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Jason Holt

Holts Group

Chief Executive

Read more about Jason Holt

In a Nutshell: Five considerations when taking on an apprentice


Jason Holt, who set up Holts Academy, which pioneered formal qualifications and an approved apprenticeship scheme for the jewellery industry, recently published the results of his government-commissioned review into ‘Making Apprenticeships more Accessible to SMEs’. 

Based on his experiences, Holt offers advice to HRZone’s community on how employers can ensure that they get the best out of their apprenticeship programmes:
1. Manage expectations from day one
Be honest with yourself about your own motivations for taking on an apprentice. Do you want to give a young person the chance to develop trade and professional skills so that they can play a key role in your business? Or do you see it more as a short-term arrangement that won’t necessarily lead to a job?
Apprenticeships tend to work best in the first scenario but, in either case, ensure that you are clear with the apprentice upfront as to how you see their role. 
2. Define the role
Think about exactly what your apprentice will be doing on a day-to-day basis. Both parties will get more out of the arrangement if there is a clear role for the young person that you are taking on. 
Identify the tasks that they will be in a position to perform in the early days and what they might be able to do a few months down the line when they have some basic training under their belt.
3. Find the right training provider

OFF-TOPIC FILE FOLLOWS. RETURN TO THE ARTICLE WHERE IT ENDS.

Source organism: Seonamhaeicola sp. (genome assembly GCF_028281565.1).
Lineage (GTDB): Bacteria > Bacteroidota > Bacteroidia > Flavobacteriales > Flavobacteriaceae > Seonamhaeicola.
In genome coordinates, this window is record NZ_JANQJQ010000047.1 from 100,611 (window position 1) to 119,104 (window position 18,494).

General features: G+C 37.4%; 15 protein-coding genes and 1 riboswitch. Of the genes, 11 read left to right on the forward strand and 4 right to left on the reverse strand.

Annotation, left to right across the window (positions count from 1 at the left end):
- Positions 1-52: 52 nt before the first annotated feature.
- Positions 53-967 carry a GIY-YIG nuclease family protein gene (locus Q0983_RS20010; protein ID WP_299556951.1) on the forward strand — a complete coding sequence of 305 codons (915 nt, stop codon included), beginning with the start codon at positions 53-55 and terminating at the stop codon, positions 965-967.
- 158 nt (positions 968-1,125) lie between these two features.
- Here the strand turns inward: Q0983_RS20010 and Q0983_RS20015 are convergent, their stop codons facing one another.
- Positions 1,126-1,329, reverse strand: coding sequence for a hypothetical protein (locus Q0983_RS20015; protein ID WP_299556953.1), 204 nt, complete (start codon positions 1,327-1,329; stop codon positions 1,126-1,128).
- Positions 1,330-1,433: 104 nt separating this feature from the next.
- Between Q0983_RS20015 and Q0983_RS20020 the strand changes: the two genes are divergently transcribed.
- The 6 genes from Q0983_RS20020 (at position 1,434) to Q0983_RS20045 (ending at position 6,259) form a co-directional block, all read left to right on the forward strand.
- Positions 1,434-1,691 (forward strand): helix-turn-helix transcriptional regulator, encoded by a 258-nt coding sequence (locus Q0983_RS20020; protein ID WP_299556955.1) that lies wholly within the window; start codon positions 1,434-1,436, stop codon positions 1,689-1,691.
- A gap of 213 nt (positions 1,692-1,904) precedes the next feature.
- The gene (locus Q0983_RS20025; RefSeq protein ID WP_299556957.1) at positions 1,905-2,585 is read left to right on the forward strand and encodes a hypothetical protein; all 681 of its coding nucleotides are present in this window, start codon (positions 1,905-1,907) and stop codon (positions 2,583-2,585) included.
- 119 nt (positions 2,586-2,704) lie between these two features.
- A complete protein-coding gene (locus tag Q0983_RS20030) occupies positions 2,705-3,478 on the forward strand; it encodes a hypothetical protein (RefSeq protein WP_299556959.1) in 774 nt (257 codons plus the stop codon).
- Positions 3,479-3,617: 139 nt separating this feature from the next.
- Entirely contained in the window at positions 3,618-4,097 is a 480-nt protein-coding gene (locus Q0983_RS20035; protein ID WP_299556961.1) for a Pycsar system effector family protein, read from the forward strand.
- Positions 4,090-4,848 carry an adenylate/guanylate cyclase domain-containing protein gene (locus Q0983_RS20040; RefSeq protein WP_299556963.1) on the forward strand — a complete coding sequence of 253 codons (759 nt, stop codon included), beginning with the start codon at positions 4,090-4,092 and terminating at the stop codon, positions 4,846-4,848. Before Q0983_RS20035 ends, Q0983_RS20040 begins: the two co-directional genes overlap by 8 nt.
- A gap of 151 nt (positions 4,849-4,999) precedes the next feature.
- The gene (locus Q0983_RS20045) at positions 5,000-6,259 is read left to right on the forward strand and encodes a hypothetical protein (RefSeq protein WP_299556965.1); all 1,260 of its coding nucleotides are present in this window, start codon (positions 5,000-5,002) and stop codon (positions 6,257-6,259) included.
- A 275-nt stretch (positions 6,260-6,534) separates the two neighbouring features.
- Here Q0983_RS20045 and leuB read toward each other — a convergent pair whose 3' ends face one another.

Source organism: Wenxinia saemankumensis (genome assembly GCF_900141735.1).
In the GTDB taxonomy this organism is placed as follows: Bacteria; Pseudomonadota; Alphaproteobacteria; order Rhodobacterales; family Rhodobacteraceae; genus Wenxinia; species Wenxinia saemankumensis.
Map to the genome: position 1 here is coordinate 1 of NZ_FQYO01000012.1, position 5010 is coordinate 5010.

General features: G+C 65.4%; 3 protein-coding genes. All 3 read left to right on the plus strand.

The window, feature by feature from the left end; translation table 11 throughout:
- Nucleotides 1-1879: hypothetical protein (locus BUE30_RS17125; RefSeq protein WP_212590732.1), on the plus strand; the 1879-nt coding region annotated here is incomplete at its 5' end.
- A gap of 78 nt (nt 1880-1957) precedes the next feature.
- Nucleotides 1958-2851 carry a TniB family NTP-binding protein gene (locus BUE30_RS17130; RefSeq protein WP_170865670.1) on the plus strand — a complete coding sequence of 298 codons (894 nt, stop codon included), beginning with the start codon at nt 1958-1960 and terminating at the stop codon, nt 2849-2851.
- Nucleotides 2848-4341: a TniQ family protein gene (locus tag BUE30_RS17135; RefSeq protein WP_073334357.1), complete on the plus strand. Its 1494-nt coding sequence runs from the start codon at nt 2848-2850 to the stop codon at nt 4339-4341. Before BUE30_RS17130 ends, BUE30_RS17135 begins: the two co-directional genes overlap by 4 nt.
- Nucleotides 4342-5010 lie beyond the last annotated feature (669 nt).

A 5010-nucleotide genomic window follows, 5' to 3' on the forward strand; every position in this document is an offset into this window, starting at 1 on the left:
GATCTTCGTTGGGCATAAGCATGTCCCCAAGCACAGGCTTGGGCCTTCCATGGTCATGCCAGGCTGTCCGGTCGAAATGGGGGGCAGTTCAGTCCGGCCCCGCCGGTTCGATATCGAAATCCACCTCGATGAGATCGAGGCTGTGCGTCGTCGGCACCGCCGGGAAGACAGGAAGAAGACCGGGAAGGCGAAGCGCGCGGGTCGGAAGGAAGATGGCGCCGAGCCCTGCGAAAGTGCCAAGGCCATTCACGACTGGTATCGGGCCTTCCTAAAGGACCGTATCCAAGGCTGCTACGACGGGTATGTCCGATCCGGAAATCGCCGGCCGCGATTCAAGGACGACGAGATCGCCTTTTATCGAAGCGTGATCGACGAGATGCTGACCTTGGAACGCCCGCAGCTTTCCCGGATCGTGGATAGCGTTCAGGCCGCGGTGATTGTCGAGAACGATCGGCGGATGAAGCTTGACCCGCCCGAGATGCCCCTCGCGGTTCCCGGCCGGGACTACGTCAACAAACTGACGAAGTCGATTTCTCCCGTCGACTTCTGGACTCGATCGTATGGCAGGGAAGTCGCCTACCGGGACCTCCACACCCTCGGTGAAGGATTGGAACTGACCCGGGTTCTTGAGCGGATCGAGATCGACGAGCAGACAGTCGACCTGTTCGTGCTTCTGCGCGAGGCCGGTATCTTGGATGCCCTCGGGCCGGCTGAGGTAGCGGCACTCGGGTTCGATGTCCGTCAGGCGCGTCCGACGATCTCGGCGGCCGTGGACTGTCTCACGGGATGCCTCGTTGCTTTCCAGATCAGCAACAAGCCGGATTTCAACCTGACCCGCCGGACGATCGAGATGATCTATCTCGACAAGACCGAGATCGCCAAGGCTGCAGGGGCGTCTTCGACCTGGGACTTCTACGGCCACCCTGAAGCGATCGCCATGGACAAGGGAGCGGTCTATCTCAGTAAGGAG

Your training provider will play a critical role in the success of your apprenticeship programme so make sure that you find one who understands your needs and is able to work in partnership with you. 
A good provider will help you deal with the necessary paperwork and will work alongside you to develop a training programme that fits with your business. (Details about training providers and how to find them are available via
4. Set your apprentice up for success
Provide your apprentice with a proper induction and don’t expect too much of them in the early days – it may well be their first experience of the world of work. 
Set up a schedule for their training, review it regularly and provide regular, constructive feedback on how they’re doing. It’s also a good idea to offer them a mentor or key point of contact in the business so that they have someone to go to if they need help or have any issues or concerns.
5. Plan for the future
It’s never too early to start planning for the continuing development of your apprentice to try and ensure that they play an increasing role in the business. As their training progresses, think about how you could increase their levels of responsibility and get them involved in other aspects of the business. 
Give them the opportunity to learn things outside of their formal training programme by giving them stretch projects or taking them with you to industry conferences, exhibitions and networking events.
Copies of ‘Making Apprenticeships Work in SMEs: The Holts Academy Guide to Best Practice’ are available free of charge from [email protected] or can be downloaded here.
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Jason Holt

Chief Executive

Read more from Jason Holt

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